Sunday, May 6, 2018

Video review: "The Insult"

Tony Hanna (Adel Karam) and Yasser Abdallah Salameh (Kamel El Basha) are alike in a lot of ways. They’re both middle-aged, blue-collar men with a deep love of family and pride in their work. Their only difference is the biggest one, which proves to be their undoing: Tony is a native-born Christian Lebanese, while Yasser is a Palestinian refugee.

They come to cross odds in “The Insult,” a powerful drama that was nominated for an Academy Award for best foreign language film. For my money, it was a superior movie to the eventual winner, “A Fantastic Woman.”

Directed by Ziad Doueiri, who also co-wrote the script with Joelle Touma, the film brings the men together over the simplest of disagreements. Yasser has been hired (semi-legally) to oversee street repairs in Tony’s neighborhood. They bicker over a code violation, insults are exchanged, and eventually a physical clash results in injuries and a lawsuit.

Their court case becomes a media sensation, whipped up by Tony’s lawyer (Diamond Bou Abboud), a political insider who seems to be more interested in burnishing his own reputation than arguing the facts. It becomes a case of natives vs. interlopers, Muslims vs. Christians. Things become increasingly nasty and dire; there are protests and threats.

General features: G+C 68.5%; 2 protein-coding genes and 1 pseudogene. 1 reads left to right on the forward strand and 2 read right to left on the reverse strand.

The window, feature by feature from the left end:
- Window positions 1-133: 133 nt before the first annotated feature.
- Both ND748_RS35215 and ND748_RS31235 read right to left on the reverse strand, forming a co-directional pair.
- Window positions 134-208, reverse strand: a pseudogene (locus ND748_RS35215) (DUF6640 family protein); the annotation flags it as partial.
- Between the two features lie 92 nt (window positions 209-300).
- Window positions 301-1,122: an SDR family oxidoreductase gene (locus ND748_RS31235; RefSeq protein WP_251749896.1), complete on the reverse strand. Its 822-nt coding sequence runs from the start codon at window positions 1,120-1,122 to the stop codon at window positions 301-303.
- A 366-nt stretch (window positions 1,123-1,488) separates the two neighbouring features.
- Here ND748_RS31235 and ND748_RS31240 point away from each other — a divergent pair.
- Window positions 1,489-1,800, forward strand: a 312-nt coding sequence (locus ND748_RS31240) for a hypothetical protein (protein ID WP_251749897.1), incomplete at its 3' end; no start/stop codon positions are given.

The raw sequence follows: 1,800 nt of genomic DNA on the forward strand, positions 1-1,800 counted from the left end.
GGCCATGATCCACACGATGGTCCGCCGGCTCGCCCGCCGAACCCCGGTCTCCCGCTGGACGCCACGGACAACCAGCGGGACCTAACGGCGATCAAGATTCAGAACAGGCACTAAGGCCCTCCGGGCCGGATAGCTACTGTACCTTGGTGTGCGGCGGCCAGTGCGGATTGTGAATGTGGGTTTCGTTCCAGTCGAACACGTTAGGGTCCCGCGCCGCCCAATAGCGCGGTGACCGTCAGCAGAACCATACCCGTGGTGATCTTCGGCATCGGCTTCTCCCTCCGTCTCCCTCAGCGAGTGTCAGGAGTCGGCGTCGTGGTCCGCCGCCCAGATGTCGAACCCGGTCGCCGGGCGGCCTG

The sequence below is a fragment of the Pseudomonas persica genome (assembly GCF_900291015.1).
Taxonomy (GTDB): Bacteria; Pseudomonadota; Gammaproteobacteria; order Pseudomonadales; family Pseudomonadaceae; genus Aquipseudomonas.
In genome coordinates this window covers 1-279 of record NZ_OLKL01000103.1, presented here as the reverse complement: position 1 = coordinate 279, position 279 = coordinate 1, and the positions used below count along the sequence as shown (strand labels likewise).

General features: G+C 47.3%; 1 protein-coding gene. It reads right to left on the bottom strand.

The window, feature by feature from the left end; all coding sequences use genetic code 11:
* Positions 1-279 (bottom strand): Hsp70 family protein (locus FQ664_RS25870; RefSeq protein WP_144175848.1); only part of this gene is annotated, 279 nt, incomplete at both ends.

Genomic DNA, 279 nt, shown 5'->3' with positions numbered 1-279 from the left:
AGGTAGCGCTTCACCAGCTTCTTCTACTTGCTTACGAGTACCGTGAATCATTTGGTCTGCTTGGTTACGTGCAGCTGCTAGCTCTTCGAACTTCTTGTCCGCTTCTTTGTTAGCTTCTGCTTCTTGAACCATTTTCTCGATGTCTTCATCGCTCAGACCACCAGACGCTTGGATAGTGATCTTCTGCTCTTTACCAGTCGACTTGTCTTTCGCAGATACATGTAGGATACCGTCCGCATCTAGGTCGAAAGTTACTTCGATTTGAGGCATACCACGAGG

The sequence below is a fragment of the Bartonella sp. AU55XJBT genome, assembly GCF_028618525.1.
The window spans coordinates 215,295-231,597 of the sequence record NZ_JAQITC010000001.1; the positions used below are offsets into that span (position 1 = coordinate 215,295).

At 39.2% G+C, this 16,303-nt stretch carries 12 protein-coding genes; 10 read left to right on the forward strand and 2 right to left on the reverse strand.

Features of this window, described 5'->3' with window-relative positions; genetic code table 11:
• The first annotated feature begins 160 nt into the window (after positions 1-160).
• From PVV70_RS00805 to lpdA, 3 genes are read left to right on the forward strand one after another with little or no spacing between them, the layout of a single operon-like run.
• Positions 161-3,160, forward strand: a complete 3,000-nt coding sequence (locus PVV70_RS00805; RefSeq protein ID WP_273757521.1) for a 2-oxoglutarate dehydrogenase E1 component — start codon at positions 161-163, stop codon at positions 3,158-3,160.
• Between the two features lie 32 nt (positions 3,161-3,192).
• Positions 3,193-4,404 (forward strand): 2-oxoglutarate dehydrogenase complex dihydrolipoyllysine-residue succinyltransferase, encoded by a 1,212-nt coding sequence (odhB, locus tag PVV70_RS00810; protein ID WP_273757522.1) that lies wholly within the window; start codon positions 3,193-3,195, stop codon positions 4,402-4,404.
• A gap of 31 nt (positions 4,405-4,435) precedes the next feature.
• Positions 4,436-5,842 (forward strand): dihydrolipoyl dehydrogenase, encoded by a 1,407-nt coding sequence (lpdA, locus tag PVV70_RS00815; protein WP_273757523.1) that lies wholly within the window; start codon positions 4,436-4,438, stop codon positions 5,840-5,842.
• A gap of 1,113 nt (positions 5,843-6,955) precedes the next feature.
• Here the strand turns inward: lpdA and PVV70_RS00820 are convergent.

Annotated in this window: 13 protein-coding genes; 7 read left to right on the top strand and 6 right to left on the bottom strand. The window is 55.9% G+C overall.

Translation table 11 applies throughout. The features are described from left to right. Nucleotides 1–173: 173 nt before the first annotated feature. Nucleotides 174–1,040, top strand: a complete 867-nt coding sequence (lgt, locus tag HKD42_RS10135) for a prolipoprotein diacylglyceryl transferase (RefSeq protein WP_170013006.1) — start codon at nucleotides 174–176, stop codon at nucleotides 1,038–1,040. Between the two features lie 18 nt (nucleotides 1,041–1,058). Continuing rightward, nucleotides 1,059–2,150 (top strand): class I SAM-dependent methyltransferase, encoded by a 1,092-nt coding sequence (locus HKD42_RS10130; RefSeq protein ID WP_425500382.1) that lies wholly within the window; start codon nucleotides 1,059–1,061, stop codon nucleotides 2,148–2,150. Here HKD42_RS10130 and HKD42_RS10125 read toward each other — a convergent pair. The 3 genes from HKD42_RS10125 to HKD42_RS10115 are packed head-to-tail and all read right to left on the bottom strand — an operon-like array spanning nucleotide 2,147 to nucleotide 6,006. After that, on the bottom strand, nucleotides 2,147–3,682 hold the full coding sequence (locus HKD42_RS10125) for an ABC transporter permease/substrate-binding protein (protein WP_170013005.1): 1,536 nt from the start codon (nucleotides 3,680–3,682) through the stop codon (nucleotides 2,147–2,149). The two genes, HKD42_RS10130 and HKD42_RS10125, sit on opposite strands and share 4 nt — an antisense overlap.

“The Insult” is a splendidly acted film that examines how pride can be a very deadly sin, where two men are willing to risk all that they have rather than lose face. That’s a problem not just in Lebanon, but on our own shores, too.

Video extras are rather modest, being limited to a single featurette, "Conversations from the Quad with Ziad Doueiri and Richard Peña."



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